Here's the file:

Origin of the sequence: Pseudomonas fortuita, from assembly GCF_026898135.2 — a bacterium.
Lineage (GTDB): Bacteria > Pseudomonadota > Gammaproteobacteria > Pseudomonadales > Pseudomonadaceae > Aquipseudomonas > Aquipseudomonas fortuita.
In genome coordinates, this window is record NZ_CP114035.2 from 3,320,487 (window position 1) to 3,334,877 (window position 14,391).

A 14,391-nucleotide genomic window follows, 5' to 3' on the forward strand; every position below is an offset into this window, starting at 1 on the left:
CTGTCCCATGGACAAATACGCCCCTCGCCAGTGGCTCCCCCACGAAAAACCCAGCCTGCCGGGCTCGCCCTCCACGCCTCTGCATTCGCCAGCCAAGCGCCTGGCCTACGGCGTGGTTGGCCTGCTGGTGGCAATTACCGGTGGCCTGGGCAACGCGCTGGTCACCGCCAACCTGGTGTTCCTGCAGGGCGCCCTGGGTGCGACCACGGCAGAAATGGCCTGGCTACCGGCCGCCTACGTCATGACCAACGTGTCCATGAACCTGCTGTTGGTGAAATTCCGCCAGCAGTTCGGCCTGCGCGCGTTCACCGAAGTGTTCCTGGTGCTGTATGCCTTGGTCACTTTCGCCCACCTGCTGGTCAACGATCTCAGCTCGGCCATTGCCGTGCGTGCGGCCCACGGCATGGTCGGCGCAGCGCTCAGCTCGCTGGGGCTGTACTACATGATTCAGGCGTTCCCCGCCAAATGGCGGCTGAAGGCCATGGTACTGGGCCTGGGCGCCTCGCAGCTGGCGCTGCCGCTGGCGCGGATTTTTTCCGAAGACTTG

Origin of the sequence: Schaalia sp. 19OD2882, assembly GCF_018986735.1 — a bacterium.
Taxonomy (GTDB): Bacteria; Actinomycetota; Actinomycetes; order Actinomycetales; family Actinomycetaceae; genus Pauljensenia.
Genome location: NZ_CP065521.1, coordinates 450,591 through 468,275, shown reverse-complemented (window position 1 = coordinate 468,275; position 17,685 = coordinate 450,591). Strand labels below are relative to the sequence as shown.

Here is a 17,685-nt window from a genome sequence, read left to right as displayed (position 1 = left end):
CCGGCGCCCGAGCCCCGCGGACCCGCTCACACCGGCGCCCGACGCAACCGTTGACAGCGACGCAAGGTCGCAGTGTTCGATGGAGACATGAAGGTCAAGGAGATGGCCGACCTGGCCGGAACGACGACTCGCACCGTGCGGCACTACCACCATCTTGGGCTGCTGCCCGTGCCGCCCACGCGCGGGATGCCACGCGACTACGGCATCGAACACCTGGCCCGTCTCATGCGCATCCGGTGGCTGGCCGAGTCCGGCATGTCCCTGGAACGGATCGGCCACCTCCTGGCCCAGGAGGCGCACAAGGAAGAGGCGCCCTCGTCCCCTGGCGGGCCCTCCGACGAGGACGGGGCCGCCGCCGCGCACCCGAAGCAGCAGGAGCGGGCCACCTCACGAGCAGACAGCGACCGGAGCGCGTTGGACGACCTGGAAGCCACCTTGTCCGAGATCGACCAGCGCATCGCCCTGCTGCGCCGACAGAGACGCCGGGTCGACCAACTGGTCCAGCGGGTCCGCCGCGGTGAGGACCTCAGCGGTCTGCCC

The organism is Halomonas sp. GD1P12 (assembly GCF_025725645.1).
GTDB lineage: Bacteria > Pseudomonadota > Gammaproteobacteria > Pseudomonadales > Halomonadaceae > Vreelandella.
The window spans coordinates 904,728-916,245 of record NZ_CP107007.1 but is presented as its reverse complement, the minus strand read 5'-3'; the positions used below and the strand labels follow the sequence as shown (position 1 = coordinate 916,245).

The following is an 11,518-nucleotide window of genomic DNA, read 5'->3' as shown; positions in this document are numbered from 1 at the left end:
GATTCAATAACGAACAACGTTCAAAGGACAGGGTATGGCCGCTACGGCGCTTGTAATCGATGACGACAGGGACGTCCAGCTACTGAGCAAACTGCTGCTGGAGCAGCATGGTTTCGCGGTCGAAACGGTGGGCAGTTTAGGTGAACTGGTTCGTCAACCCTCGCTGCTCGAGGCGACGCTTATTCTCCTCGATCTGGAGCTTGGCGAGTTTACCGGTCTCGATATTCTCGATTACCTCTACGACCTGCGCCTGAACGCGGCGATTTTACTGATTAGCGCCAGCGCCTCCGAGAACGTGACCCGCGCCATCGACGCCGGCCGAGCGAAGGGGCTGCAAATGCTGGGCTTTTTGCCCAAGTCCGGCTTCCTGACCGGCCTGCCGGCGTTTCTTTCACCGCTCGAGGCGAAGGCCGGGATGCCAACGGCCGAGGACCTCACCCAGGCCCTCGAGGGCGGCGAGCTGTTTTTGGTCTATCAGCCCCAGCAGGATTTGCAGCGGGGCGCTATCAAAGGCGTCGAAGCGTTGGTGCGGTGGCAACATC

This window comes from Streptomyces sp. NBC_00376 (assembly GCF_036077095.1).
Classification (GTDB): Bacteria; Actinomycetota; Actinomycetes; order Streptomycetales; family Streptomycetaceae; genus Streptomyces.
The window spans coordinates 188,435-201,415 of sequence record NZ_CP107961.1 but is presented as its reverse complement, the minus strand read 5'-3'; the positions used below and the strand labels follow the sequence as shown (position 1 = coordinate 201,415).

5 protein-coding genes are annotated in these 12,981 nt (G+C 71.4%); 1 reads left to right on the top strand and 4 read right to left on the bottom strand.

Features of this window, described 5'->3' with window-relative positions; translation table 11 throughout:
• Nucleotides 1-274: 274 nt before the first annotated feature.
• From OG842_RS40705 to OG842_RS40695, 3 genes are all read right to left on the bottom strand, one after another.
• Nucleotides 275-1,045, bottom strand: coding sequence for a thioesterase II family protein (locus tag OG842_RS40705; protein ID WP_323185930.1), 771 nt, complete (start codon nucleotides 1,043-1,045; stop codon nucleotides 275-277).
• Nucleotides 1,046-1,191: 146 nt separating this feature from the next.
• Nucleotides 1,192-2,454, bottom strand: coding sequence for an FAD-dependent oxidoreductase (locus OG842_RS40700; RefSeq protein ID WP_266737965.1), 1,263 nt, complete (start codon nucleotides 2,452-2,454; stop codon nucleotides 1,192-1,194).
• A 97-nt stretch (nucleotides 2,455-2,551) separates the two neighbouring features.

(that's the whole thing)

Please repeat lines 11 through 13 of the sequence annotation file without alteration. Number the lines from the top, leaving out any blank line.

The organism is Halomonas sp. GD1P12 (assembly GCF_025725645.1).
GTDB lineage: Bacteria > Pseudomonadota > Gammaproteobacteria > Pseudomonadales > Halomonadaceae > Vreelandella.
The window spans coordinates 904,728-916,245 of record NZ_CP107007.1 but is presented as its reverse complement, the minus strand read 5'-3'; the positions used below and the strand labels follow the sequence as shown (position 1 = coordinate 916,245).